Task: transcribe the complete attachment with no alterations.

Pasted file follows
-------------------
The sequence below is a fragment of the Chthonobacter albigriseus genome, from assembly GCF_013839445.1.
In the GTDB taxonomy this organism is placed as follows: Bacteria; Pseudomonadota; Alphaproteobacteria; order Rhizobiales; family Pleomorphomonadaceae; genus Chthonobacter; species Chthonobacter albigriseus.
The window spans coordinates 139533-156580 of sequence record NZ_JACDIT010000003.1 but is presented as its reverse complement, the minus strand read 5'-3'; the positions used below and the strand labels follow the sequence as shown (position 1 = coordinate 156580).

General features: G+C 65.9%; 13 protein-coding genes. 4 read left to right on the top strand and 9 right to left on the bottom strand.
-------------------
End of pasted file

The sequence below is a fragment of the Chthonobacter albigriseus genome, from assembly GCF_013839445.1.
In the GTDB taxonomy this organism is placed as follows: Bacteria; Pseudomonadota; Alphaproteobacteria; order Rhizobiales; family Pleomorphomonadaceae; genus Chthonobacter; species Chthonobacter albigriseus.
The window spans coordinates 139533-156580 of sequence record NZ_JACDIT010000003.1 but is presented as its reverse complement, the minus strand read 5'-3'; the positions used below and the strand labels follow the sequence as shown (position 1 = coordinate 156580).

General features: G+C 65.9%; 13 protein-coding genes. 4 read left to right on the top strand and 9 right to left on the bottom strand.